Morning Sickness Treatment

From the foods you eat (and avoid) to lifestyle tweaks and medications, there are several strategies you can take to help treat morning sickness symptoms.

Natural Morning Sickness Remedies

  • Avoid nausea triggers. Odors, flickering lights, riding in the backseat…whatever sparks your nausea, avoid it!

  • Consider aromatherapy. Smelling fresh lemon, orange, and mint has shown to tamp down nausea. In fact, one study of 100 pregnant people found those who inhaled lemon essential oil had significantly less intense nausea and vomiting than those who whiffed a placebo.

  • Rest up! Learn how to sleep better during pregnancy.

  • Keep the air flowing. Make sure you’re always in well-ventilated rooms. If you can’t crack a window, turn on a fan or go outside to get some fresh air.

  • Don’t lie down after eating. It’ll cause the gastric juices in your tummy to rise and make you feel ill.

  • Try a motion-sickness band. These zero in on your P6 pressure point on the inside of your wrist that’s thought to tamp down nausea.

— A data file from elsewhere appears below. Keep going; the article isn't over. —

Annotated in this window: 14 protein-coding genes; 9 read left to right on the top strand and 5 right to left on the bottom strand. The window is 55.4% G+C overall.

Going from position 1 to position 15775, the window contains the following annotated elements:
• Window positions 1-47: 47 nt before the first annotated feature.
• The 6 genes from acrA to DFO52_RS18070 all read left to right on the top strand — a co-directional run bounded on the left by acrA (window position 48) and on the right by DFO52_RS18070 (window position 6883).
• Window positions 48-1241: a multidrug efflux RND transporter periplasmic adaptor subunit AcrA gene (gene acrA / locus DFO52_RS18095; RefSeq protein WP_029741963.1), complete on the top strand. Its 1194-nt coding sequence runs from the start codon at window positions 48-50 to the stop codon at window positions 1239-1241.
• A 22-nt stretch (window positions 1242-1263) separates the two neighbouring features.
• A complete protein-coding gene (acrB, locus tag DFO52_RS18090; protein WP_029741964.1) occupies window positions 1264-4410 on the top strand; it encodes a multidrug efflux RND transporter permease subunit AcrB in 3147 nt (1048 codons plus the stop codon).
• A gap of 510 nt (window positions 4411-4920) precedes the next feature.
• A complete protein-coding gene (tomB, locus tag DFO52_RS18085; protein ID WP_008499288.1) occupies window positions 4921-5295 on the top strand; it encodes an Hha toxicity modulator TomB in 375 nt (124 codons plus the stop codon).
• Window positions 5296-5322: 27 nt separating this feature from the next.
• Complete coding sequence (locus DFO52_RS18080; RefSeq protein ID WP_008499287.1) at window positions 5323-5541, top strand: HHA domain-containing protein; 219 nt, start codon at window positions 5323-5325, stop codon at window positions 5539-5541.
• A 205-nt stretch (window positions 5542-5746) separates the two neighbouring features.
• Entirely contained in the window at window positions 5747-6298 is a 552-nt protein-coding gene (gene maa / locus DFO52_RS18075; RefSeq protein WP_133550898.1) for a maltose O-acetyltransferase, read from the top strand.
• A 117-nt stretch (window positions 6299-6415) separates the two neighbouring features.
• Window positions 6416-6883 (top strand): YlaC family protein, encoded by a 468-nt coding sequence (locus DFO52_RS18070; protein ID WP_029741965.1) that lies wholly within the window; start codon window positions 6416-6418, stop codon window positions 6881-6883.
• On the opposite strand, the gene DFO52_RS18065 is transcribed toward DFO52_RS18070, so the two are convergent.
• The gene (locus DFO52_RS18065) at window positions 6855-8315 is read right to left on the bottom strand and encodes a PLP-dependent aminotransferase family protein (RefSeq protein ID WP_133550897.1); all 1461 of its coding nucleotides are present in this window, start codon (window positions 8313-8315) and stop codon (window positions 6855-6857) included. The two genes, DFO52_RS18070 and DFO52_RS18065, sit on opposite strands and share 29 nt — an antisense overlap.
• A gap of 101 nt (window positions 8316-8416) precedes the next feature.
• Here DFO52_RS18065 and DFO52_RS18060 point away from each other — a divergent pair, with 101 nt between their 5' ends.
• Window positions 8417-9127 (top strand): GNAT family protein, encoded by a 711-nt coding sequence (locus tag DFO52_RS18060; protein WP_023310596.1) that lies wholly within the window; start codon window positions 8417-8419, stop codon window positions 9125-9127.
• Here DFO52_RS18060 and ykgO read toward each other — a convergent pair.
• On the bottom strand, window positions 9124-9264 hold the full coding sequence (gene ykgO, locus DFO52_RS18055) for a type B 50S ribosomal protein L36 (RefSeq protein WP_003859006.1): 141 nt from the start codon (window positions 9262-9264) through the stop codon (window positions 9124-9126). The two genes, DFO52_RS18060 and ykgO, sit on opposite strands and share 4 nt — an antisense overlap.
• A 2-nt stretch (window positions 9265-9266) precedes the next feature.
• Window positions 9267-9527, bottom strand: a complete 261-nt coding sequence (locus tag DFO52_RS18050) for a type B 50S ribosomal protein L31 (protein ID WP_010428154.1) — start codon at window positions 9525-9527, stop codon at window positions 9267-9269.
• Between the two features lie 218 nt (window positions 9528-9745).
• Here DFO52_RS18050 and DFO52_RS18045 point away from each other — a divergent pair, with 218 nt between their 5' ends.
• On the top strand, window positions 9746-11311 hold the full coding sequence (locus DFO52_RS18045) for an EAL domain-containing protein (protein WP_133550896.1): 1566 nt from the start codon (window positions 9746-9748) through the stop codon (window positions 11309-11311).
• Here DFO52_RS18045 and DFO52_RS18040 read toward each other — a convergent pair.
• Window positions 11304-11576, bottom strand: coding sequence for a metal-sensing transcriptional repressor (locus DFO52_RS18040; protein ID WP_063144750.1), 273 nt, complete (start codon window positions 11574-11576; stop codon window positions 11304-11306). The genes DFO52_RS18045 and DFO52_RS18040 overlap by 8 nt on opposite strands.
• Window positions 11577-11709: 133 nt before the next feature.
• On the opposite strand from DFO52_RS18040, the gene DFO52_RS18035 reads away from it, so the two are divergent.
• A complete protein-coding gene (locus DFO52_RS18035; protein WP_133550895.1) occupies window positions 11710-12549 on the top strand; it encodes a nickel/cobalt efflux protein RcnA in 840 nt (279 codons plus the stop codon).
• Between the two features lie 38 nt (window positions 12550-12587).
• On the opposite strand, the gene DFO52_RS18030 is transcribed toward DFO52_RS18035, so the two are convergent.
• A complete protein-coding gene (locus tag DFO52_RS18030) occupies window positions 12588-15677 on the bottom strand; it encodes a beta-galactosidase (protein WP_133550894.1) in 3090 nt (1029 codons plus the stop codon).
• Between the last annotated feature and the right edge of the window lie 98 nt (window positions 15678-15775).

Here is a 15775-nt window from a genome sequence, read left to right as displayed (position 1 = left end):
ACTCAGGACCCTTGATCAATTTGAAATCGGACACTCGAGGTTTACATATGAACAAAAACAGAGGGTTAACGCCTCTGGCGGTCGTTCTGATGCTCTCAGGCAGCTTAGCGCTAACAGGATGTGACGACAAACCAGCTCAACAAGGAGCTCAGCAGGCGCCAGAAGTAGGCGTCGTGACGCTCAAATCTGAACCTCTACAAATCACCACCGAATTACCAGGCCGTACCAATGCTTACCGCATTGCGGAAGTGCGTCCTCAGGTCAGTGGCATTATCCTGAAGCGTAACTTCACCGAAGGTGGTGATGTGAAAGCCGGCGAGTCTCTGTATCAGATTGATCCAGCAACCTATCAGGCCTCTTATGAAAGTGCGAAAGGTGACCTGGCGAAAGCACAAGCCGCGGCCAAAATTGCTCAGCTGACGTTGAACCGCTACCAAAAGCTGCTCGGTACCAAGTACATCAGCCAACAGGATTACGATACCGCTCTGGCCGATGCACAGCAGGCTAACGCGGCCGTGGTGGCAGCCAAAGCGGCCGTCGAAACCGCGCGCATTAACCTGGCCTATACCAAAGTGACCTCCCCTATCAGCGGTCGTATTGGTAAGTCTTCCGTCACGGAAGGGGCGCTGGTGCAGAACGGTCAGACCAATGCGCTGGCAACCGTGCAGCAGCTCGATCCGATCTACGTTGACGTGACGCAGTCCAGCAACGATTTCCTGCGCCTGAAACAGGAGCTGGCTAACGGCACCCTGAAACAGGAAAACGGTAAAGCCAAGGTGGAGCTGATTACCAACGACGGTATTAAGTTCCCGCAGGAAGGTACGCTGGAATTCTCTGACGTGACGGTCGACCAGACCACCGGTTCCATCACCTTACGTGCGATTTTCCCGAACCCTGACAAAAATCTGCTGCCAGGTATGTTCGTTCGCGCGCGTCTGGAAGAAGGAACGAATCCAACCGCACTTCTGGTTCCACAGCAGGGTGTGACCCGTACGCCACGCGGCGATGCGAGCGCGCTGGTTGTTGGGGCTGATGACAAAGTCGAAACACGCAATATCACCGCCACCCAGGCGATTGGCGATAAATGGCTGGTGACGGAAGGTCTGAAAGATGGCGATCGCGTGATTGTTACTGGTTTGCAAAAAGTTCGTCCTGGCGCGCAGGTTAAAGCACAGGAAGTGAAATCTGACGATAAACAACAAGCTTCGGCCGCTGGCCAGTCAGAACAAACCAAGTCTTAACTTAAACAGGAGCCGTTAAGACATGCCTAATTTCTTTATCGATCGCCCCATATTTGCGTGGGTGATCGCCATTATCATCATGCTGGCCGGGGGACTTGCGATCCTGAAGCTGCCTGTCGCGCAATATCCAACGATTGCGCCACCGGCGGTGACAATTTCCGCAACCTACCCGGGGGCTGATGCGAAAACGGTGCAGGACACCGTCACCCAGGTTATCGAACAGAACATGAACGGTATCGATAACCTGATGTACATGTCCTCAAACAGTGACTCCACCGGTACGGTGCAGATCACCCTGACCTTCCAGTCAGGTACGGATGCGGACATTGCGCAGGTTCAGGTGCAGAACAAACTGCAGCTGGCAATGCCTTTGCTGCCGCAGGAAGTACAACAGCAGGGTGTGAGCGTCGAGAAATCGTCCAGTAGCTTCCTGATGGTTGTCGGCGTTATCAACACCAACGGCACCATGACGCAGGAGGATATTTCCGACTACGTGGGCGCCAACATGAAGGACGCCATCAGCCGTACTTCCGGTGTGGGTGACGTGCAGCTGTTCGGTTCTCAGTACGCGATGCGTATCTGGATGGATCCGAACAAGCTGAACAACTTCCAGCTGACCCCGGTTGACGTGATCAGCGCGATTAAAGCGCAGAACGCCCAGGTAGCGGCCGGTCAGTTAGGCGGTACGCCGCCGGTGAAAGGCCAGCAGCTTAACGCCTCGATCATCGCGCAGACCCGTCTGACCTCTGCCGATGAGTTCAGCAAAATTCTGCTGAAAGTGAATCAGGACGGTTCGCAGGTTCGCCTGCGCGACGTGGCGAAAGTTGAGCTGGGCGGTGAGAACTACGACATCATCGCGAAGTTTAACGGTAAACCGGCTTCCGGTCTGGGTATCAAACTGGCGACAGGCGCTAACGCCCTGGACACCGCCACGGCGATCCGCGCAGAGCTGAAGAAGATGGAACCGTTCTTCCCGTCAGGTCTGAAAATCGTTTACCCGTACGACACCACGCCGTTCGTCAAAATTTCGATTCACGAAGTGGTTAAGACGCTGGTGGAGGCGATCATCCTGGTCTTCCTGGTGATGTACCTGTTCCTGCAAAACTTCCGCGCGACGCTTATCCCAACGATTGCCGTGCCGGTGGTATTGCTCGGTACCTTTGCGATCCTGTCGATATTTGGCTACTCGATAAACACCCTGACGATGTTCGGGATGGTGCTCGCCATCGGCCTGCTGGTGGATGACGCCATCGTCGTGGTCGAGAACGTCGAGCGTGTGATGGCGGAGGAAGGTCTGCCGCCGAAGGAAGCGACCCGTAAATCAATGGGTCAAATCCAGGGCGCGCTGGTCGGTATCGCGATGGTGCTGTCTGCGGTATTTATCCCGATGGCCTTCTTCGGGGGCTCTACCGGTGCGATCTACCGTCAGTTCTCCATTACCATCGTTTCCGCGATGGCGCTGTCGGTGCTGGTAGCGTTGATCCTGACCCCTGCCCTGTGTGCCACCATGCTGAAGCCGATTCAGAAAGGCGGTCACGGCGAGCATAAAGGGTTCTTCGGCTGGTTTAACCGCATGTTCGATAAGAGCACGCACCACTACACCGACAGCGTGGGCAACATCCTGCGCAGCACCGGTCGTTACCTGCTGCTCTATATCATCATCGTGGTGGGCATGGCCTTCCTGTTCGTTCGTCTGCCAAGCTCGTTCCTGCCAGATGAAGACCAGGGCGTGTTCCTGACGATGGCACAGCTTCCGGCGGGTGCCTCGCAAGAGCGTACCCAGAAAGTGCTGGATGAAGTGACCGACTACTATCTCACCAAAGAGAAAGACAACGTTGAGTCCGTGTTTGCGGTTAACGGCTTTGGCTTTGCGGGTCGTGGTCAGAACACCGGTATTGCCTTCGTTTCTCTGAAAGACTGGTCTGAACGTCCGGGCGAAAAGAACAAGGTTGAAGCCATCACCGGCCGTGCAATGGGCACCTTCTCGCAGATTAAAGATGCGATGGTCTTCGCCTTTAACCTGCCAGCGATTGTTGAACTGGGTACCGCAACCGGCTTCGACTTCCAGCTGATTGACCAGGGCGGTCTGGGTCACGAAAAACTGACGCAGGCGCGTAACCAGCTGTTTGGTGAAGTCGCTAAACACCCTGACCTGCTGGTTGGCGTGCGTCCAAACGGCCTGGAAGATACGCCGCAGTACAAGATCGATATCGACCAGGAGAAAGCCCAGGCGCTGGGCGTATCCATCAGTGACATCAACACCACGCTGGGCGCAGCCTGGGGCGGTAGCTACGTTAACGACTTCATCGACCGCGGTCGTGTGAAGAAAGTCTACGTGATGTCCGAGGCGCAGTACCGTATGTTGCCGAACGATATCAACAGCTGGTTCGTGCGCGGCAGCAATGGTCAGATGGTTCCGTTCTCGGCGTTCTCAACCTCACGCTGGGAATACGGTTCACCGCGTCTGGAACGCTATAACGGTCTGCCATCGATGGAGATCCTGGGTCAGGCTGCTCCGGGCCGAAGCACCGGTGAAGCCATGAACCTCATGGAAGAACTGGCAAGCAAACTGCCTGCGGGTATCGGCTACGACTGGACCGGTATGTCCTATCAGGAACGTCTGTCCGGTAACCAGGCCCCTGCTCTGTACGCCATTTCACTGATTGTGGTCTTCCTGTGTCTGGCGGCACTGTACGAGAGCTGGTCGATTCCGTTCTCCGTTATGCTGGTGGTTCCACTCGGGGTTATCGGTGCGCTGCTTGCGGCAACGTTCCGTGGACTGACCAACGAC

Foods to Eat for Morning Sickness

  • Bland foods. Bananas, rice, applesauce, toast, and tea are all low in tummy-turning fat and easy to digest.

  • Stay hydrated. Dehydration can make nausea worse. Aim for 8 to 12 cups of water a day during pregnancy.

  • Include protein at every meal. It’ll help stave off nausea—and increase your energy, according to research. Bonus: Adding a healthy, lean protein to each meal can keep you fuller longer and help prevent blood sugar levels from spiking.

  • Stash a snack on your nightstand. Eat dry toast or crackers before you get out of bed in the morning, to avoid jostling your empty tummy.

  • Suck on this! Since sour flavors seem to help curb nausea, try sucking on a piece of lemon-flavored hard candy.

  • Enjoy mini meals. An empty belly can cause nausea, so eating five or six small meals throughout that day keeps your tummy topped-up.

  • Avoid fatty and dried foods. These are harder to digest!

  • Embrace ginger. Ginger is a known remedy for reducing nausea and vomiting symptoms in pregnancy. Have a ginger tea made from fresh-grated ginger. Chew on ginger candies. Seek out ginger ale made with real ginger.

Learn more about what to eat to help quell morning sickness.

Morning Sickness Medications and Supplements